Influences on the Cost of a Metal Roof:

  1. Panel Type: A few factors here influence pricing but the big two are whether panels are overlapping or interlocking, and if they’re interlocking, whether they interlock on all four sides or not. With more folds and cuts, the designing and production of interlocking panels is more expensive, and they take up more room in shipping, hence their higher prices. But they look great and are frequently higher-quality metal, too, for a longer life on your roof.
  2. Substrate: Closely related to the panel type (above). What type of metal is probably the biggest cost influence next to roof size and labor, because different metals have different life expectancies. Aluminum and galvanized steel are the big players in residential roofing because their cost versus value is high and they provide great return on the investment. Other products that perform exceptionally well are copper, zinc, and stainless steel, but they’re cost-prohibitive for the average home and tend to be used more rarely.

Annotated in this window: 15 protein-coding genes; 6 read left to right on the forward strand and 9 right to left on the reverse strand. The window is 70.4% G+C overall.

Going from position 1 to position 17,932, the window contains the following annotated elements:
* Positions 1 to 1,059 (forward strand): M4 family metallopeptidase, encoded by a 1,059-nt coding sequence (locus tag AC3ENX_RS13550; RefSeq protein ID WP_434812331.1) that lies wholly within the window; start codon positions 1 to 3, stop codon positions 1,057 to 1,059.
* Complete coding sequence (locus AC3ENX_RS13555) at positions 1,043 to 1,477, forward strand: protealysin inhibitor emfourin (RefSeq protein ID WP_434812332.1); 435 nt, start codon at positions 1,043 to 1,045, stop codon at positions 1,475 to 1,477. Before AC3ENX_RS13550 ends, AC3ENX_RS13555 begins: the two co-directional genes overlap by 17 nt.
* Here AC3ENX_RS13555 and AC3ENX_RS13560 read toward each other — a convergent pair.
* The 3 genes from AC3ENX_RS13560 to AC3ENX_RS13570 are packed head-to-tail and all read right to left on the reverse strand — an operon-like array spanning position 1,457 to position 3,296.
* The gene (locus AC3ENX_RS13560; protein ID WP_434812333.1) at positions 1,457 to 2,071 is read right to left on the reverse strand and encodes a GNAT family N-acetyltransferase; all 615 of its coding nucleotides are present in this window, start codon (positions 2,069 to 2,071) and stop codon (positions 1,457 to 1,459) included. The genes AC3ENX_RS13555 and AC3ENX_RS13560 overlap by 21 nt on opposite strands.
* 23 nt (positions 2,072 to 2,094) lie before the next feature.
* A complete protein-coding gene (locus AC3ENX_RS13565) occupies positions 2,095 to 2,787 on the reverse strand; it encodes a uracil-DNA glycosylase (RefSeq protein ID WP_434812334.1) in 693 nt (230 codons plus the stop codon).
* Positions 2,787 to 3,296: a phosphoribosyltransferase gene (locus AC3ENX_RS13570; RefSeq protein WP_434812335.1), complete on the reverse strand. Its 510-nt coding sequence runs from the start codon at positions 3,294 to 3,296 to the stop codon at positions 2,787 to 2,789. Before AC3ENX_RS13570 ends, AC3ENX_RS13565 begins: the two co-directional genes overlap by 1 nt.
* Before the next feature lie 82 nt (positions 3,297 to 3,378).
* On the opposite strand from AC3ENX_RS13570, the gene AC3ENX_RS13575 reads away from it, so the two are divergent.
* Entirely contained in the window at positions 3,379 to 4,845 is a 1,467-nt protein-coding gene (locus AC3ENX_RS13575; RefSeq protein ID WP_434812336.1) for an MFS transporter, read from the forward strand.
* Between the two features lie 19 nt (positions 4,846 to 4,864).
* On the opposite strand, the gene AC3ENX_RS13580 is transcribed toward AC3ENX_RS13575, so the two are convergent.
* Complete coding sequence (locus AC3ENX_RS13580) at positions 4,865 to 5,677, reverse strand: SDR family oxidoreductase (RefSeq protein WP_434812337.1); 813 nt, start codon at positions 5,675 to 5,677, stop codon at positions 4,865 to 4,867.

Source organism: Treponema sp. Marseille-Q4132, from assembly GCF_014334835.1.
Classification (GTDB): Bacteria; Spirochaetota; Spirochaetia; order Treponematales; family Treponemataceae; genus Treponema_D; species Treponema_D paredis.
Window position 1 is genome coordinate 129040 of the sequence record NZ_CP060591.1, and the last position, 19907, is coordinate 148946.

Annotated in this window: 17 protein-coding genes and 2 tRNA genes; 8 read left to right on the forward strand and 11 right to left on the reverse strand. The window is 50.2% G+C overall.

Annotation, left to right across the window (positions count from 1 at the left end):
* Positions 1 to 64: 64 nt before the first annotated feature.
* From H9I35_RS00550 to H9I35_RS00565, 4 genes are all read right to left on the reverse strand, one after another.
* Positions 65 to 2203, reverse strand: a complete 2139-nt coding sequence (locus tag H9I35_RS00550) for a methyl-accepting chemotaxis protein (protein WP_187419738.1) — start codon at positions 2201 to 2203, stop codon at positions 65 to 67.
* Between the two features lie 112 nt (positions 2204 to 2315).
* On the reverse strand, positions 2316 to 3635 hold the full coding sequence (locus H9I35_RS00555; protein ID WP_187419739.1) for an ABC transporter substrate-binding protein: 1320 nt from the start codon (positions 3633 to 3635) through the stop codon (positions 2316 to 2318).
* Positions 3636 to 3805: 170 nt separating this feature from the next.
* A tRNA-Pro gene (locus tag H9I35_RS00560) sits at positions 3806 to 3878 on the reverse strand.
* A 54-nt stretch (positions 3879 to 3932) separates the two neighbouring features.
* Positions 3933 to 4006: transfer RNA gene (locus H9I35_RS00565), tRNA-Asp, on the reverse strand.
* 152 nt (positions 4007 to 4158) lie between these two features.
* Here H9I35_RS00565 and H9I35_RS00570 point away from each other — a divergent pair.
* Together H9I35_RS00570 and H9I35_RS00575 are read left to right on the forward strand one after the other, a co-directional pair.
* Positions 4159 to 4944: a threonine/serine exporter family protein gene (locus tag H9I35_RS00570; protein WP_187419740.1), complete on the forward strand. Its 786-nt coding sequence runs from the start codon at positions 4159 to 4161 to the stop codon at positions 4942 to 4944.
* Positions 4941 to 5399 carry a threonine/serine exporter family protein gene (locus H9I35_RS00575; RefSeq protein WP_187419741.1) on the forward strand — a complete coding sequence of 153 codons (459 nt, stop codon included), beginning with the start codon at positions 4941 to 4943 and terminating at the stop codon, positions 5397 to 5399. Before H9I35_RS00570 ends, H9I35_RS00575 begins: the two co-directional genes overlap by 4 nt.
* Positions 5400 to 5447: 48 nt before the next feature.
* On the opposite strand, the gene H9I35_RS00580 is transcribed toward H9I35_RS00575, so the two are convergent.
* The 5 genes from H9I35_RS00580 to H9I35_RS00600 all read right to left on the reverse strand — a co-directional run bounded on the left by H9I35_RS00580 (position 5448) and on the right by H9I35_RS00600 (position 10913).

3. Underlayment Choice: Overlooking this is a big mistake because underlayment is integral to the well-being of the metal cladding and everything that’s underneath the roof. This is the critical water and element barrier, and the better quality your investment here, the more security you’ll have – but also less noise from rain and hail, and more energy conservation. You get what you pay for.
  4. Coating or Finish: It’s easy to get caught up in how much curb appeal a roofing product may have, but the finish is far more than just another pretty face. Polyester-based finishes are budget-friendly but they don’t have the longevity of the more expensive PVDF formulas that are well-loved by roofing pros for their fade resistance, their adhesion and their long lifespans.

Why is Labor More for Metal Roof vs. Shingles?

Asphalt shingles need good installation too, of course, but it’s much simpler and faster to do than a metal roof – lay ‘em down, bang them in. The nailed-on aspect of asphalt is a budget-saver. Metal, on the other hand, is more precise, requires accurate measures, takes some special tools, and tends to require more industrial know-how – especially in regions where hurricanes and wildfires may exist.

A metal roof can literally take two to three times more work to install than asphalt, and that’s why it’s more costly on the install. Add in more dormers, skylights, funky angles, and other complexities, and the price goes higher still.

More is Less: Materials

Home size influences pricing for metal roofs too, because the smaller your home is, the more you might pay per square foot for the job overall. The larger the job, the lower the material price tends to drop per square foot, especially for standing seam metal roofs.